Can Cells Help Interstitial Lung Disease?

Interstitial Lung Disease is an umbrella term identifying a family of roughly 100 types of pulmonary disorders that alter the absorption of oxygen in the lungs. All of these disorders affect the interstitium, which is the tissue and space surrounding the alveoli—the cluster-like air sacs—of the lungs. Typically the interstitium is relatively invisible, but when an individual has interstitial lung disease, the interstitium becomes progressively scarred. This scarring is characteristic of the whole group of disorders encompassed by interstitial lung disease. The scar tissue prevents the ability for oxygen to readily pass into the bloodstream from the lungs. Previously the effects of interstitial lung disease were completely irreversible; now cellular therapys for interstitial lung disease are offering a practical option for people suffering from this disease.

Treatments for Interstitial Lung Disease

Sadly, interstitial lung disease is incurable, but that does not mean that it is untreatable. In fact, there are many possible treatments for interstitial lung. As an incurable disease, the treatments are not meant to make the disorder disappear, but rather treatments can be used to better quality of life, to treat symptoms or to delay the progression of the disease. At first, many physicians offer a combination of medicines to suppress the immune system, but these have not proved successful. In order to help patients struggling to breathe, supplemental oxygen can help manage shortness of breath and make life more comfortable. Occasionally, pulmonary rehabilitation and nutritional counseling are offered as a means of strengthening endurance. In severe cases, physicians may recommend a lung transplant, but this often has limited availability and extensive requirements for procedure eligibility. Now, a new treatment is available as a result of the hard work of an innovative group of doctors dedicated to improving the lives of patients with lung disease.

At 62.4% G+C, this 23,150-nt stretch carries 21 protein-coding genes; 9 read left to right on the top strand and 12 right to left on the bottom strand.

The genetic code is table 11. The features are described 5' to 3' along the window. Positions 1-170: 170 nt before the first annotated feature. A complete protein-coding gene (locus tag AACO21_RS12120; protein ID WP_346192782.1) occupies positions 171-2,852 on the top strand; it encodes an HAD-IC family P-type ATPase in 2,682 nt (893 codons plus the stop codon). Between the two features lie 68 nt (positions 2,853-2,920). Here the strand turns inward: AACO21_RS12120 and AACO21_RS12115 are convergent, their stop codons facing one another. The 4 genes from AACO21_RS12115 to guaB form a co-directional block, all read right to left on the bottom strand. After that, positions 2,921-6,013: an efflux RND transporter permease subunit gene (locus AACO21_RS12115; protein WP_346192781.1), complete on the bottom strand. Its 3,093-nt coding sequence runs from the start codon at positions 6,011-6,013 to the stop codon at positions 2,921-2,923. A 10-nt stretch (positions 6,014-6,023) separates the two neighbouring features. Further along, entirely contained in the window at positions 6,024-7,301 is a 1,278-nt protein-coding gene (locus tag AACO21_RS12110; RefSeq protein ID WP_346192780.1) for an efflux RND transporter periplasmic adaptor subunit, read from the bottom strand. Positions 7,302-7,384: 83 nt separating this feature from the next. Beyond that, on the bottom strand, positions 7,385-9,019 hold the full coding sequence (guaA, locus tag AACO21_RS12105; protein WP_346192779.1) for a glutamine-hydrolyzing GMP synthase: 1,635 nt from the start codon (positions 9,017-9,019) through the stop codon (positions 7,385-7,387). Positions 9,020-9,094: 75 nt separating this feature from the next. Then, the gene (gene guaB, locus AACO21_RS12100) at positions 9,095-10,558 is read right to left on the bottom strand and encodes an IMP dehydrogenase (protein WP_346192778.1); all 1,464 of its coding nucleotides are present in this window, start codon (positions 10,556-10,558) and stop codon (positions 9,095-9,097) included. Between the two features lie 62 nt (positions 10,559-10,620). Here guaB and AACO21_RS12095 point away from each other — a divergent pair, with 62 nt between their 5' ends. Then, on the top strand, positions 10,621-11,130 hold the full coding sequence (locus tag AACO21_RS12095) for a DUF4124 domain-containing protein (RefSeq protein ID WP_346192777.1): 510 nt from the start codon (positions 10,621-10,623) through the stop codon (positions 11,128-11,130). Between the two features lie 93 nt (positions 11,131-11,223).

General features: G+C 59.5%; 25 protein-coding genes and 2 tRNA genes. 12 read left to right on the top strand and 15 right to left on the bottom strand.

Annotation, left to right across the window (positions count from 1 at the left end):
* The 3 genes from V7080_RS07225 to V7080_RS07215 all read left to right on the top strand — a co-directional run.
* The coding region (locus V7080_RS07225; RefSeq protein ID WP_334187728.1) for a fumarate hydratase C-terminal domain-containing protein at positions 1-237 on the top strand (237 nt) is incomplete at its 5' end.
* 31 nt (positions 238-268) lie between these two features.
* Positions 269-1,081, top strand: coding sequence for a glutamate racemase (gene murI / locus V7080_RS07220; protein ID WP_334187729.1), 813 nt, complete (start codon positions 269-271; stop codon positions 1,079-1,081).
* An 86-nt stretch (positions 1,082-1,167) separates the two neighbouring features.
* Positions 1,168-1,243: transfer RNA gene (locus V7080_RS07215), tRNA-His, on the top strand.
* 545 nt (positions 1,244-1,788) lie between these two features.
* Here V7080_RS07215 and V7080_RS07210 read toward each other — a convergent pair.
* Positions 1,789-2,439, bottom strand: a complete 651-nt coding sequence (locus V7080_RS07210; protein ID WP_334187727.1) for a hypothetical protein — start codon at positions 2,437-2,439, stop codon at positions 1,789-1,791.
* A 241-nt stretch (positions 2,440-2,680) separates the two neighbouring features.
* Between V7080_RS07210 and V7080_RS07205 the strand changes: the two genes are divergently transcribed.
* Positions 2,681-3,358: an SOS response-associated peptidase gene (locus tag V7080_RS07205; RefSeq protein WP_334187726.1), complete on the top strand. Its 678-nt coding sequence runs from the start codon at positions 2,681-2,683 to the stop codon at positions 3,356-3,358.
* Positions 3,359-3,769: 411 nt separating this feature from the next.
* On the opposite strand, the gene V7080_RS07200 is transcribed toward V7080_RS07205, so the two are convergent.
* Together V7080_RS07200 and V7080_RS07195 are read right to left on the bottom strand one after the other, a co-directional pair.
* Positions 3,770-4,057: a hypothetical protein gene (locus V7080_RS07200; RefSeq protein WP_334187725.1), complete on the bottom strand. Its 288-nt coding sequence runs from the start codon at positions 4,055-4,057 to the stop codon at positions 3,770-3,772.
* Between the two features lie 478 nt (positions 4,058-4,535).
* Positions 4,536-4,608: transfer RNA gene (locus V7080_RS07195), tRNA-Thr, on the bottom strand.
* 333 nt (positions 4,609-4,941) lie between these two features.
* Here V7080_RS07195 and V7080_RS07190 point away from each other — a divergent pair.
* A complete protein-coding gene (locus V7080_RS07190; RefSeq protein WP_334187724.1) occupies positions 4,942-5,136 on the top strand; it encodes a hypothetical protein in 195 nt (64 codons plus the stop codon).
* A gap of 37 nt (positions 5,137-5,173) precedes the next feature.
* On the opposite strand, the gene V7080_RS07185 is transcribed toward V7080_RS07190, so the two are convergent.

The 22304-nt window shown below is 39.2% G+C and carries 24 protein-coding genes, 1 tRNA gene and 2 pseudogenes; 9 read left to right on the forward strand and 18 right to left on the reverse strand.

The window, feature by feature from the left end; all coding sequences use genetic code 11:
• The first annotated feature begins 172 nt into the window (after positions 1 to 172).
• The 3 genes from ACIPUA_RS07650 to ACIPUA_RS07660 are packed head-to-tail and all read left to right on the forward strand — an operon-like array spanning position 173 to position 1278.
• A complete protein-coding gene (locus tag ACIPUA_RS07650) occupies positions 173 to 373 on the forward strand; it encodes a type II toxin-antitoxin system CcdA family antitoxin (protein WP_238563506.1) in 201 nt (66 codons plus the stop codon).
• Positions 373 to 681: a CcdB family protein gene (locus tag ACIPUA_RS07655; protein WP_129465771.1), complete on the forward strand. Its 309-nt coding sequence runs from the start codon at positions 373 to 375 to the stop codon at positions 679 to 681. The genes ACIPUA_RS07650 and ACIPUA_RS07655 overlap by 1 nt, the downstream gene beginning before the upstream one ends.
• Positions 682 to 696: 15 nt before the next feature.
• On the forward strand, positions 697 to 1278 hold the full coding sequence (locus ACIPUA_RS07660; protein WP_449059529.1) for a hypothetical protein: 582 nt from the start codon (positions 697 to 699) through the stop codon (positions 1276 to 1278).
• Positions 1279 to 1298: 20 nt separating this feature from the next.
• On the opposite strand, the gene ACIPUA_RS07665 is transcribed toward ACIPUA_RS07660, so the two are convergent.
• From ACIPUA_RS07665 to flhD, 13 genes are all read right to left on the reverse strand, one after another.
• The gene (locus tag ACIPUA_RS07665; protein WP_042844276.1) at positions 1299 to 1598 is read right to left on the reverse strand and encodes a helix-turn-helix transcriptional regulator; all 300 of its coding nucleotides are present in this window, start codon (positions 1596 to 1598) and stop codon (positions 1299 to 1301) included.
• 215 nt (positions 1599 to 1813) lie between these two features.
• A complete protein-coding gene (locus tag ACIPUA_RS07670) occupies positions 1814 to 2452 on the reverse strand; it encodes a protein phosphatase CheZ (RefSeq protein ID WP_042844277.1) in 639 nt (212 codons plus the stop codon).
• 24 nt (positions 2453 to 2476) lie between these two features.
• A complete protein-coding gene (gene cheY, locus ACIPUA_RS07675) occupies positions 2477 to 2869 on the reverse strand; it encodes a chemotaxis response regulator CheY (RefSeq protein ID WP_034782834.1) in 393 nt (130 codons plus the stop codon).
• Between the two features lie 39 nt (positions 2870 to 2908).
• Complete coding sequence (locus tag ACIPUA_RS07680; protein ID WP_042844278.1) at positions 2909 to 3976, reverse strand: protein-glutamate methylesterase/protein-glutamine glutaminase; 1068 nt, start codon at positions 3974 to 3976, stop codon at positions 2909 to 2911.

What are Cells?

Cells are the building blocks of every single living organism. They have the ability for self-renewal and replication, and are capable of forming any type of tissue or organ in the body. Cells from one organ are able to form tissue for another organ, which is called plasticity. It has been found that cells are capable of being transferred into any one single organ of the body.

Cellular Treatment for Interstitial Lung Disease

In the case of interstitial lung disease, autologous cells are used; this means the cells come from the patient’s own body. These cells can be found in blood (blood-derived). Cells derived from blood have the capacity to form many types of differentiated cells. During the procedure, cellular therapies involve isolating cells from blood, which require special laboratory techniques to collect. After being extracted from the patient’s body, the cells are isolated.  At this point, they are given back to the patient intravenously. The treatment is minimally invasive and performed as an outpatient procedure; it should be performed in a clinical setting under the supervision of a professional. It takes a physician that has sought specific training to perform cellular therapy adequately, safely and successfully. If you would like to find out more about our available treatments for interstitial lung disease, please contact one of our patient care coordinators today at (800) 729-3065 to schedule a free consultation.

 

* Every patient is given a Patient Satisfaction Survey shortly after treatment. Responses to the 11-question survey are aggregated to determine patient satisfaction with the delivery of treatment.

^ Quality of Life Survey data measured the patient’s self-assessed quality of life and measurable quality of improvement at three months.

All claims made regarding the efficacy of Lung Institute's treatments as they pertain to pulmonary conditions are based solely on anecdotal support collected by Lung Institute. Individual conditions, treatment and outcomes may vary and are not necessarily indicative of future results. Testimonial participation is voluntary. Lung Institute does not pay for or script patient testimonials.

As required by Texas state law, the Lung Institute Dallas Clinic has received Institutional Review Board (IRB) approval from MaGil IRB, now Chesapeake IRB, which is fully accredited by the Association for the Accreditation of Human Research Protection Program (AAHRPP), for research protocols and procedures. The Lung Institute has implemented these IRB approved standards at all of its clinics nationwide. Approval indicates that we follow rigorous standards for ethics, quality, and protections for human research.

Each patient is different. Results may vary.